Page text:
Environment & energy, Government and governance, Arts, culture & society | Australia, The Pacific, The World

5 July 2019

While failing to meet its Paris Agreement obligations, the Australian federal government is now facing its first ever climate justice case, led by members of the country’s First Nations communities, Kristen Lyons writes.

The 2019 federal election was supposed to be Australia’s ‘climate election’. Many polls indicated climate change would be a crucial issue at the ballot box.

Regardless of former Prime Minister Tony Abbott’s ousting from Warringah – arguably low hanging fruit given his sustained inaction on climate – the election result has left Australia, still, with yawning climate policy gaps. As a result, the country continues to languish in the face of global responsibilities to decarbonise.

Australia remains off-track in meeting its commitments to the Paris Agreement. As a signatory, Australia has committed to curtailing the global temperature rise to no more than 2 degrees Celsius above pre-industrial levels, whilst aiming to limit this to 1.5 degrees.

Despite this, and how some Coalition Party politicians spin the truth, national greenhouse gas emissions have continued to rise over the last four years.

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The world is increasingly coming to understand that failure to take action on climate change poses profound threats to human rights. In a landmark report presented to the United Nations Council in the last week, climate change has been explicitly linked to many human rights concerns. These include forced migration and displacement – increasing the number of climate refugees – as well as denied rights to water, food, and housing, alongside threats to democracy itself.

In his report, the UN Special Rapporteur on extreme poverty and human rights, Philip Alston, explained these impacts were driving a ‘climate apartheid’. Those most vulnerable in a changing climate are also the least responsible for greenhouse emissions.

First Nations in Australia are amongst the most defenceless against the brunt of a changing climate. Already, entire villages are having to move from their homes due to a rise in sea levels and other flow-on effects from climate change – Fiji is one such country.

Remarkable climate activist, 16-year-old Greta Thunberg, has lucidly described the disproportionate responsibility of the rich for global greenhouse gas emissions. It stands that the richest 10 per cent of the world’s population emits more than the poorest 50 per cent.

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As a result of this global inequality, the growing number of climate refugees – estimated to reach 140 million people from Sub-Saharan Africa, South Asia, and Latin America by 2050 – are also amongst the world’s lowest emitters.

Under the Paris Agreement – the world’s first climate agreement explicitly acknowledging the importance of human rights – Australia is compelled to consider its human rights obligations as part of climate change policies and planning.

Failure to do so, including failure to commit a maximum of resources to prevent foreseeable climate change-derived human rights harms, may represent a breach in our legal obligations.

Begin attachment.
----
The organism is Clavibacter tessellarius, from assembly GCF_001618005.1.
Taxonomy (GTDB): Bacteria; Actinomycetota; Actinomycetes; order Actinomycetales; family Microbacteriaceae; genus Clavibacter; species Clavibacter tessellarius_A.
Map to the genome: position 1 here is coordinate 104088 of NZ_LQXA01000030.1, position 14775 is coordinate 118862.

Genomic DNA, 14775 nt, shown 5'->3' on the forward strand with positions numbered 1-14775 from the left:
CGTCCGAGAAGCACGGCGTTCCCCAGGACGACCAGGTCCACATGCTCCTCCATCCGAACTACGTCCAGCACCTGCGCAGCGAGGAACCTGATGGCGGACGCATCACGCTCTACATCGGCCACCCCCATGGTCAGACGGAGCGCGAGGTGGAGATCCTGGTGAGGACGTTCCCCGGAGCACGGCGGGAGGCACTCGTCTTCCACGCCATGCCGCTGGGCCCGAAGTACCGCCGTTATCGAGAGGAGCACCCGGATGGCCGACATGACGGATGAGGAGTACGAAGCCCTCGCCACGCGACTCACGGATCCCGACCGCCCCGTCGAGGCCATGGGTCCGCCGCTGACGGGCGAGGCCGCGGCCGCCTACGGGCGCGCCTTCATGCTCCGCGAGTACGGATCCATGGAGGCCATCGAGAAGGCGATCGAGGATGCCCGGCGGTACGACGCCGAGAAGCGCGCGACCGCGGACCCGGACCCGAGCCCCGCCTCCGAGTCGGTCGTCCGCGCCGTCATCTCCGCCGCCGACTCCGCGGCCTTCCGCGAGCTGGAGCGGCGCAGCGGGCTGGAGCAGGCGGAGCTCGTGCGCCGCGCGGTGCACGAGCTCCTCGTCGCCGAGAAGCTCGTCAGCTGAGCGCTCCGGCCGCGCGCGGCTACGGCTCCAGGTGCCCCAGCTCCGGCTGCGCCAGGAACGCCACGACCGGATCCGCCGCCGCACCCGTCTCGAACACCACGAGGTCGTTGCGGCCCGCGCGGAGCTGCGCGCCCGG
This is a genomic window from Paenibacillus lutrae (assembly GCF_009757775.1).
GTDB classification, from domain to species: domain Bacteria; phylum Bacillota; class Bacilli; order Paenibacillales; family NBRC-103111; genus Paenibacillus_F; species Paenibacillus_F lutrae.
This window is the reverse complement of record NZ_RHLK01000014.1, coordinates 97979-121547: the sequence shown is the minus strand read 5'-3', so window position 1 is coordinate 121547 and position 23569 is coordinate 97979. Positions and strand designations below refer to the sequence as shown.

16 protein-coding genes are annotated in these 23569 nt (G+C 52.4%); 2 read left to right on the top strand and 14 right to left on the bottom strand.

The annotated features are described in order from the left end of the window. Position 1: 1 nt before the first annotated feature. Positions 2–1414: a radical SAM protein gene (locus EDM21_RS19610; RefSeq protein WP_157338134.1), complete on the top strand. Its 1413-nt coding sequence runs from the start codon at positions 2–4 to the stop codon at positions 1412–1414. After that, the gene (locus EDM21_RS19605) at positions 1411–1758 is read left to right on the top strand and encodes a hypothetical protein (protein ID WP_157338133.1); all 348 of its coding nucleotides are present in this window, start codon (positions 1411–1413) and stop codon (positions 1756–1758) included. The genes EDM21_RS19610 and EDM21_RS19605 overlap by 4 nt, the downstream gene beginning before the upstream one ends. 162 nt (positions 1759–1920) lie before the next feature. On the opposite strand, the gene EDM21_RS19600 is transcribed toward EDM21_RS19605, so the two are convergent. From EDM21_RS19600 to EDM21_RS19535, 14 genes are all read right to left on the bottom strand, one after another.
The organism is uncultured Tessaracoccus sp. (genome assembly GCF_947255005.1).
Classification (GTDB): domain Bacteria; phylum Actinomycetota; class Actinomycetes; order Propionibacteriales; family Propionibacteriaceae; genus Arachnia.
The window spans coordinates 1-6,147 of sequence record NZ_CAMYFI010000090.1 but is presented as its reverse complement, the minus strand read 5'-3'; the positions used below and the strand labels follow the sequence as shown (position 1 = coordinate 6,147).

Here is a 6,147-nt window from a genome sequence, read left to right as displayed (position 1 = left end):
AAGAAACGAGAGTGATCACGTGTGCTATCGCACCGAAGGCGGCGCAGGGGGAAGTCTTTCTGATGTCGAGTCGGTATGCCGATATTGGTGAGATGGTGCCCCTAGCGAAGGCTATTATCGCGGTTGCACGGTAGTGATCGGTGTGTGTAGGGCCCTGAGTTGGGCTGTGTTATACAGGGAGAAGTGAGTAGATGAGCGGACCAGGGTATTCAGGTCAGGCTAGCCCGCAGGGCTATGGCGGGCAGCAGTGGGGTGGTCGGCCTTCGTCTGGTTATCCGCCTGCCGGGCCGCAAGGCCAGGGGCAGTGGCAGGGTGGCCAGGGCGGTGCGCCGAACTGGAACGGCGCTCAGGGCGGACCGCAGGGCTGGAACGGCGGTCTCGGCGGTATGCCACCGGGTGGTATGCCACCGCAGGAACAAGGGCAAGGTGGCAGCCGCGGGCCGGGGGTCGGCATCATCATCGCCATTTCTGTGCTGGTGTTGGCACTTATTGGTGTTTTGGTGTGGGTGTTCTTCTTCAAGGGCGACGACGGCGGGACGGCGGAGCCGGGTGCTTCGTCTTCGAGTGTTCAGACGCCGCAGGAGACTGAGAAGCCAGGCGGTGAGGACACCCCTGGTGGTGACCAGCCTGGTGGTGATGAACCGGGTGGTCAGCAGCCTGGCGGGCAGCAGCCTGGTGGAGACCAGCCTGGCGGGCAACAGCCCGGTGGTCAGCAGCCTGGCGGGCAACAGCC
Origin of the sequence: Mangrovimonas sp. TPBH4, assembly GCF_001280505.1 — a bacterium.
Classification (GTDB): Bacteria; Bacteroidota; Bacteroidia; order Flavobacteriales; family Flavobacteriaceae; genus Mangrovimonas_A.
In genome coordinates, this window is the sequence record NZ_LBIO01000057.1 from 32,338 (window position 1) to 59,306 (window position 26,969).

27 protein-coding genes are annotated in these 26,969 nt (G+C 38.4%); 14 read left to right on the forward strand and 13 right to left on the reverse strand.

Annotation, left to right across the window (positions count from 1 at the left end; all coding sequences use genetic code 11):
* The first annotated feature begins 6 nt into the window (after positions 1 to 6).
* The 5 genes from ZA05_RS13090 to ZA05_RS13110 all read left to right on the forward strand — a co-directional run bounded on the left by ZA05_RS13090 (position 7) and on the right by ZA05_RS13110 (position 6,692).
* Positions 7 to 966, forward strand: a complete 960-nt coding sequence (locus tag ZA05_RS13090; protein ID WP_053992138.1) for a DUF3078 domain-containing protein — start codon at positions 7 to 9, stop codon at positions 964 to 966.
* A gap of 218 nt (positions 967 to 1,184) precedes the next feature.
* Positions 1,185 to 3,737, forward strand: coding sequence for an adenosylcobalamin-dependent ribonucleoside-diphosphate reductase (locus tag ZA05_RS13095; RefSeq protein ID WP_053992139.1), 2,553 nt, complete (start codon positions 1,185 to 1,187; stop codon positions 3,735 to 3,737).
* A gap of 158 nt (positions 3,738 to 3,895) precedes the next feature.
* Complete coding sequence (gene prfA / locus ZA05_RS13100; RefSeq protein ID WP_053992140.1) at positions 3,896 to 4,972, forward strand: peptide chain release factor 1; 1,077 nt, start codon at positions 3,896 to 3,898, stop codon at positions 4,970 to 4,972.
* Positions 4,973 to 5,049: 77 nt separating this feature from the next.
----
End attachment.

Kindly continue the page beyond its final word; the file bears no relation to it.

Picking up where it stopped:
A recent case exposes Australia’s poor performance in the face of these responsibilities.

Led by a group of eight Torres Strait Islanders – with representation from the Torres Strait Sea and Land Council, Gur A Baradharaw Kod, along with a legal team from ClientEarth and 350.org – a climate justice case has been lodged with the United Nations Human Rights Committee (UNHCR) against the Australian federal government.

This is the first time the Australian government has been taken to the UN for its failure to take action on climate change, and the first time people living on a low-lying island have taken action against any government.

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The Torres Strait Islanders lodging this appeal argue that the Australian government has failed to take adequate action on climate change. In so doing, they argue, the government is in breach of multiple articles of the UN Universal Declaration of Human Rights.

These violations include the right to culture, the right to be free from arbitrary interference with privacy, family and home, and the right to life.

The Torres Strait, along with small island nations around the world, face impending climate change threats. This includes immediate threats of inundation of homes, food growing areas, and culturally significant sites – in combination, it is expected that this will exacerbate the number of climate refugees from these regions.

Just as settler colonial violence dispossessed First Nations peoples from their ancestral homelands, climate change presents a real threat of further forced removal of peoples from their land and seas, alongside the destruction of places from which deep cultural and spiritual meaning is derived.

Around the world, First Nations and other communities are calling on the UN to hold national governments to account on their human rights obligations. This includes taking effective action to reduce emissions, though the Human Rights Council admits that clearer guidelines are yet to be defined regarding what these commitments might actually look like.

There is important work to be done in this space, and human rights advocates can play a vital role in undertaking this task.

Will this Torres Strait Islands case hold the Australian Government to account for failings in regard to its responsibilities to protect fundamental human rights in a changing climate? This future is yet to be written.

Regardless of the outcome, we can expect litigation to grow in this emerging climate change and human rights space, as communities demand governments – and corporations – are held accountable for their climate inaction.

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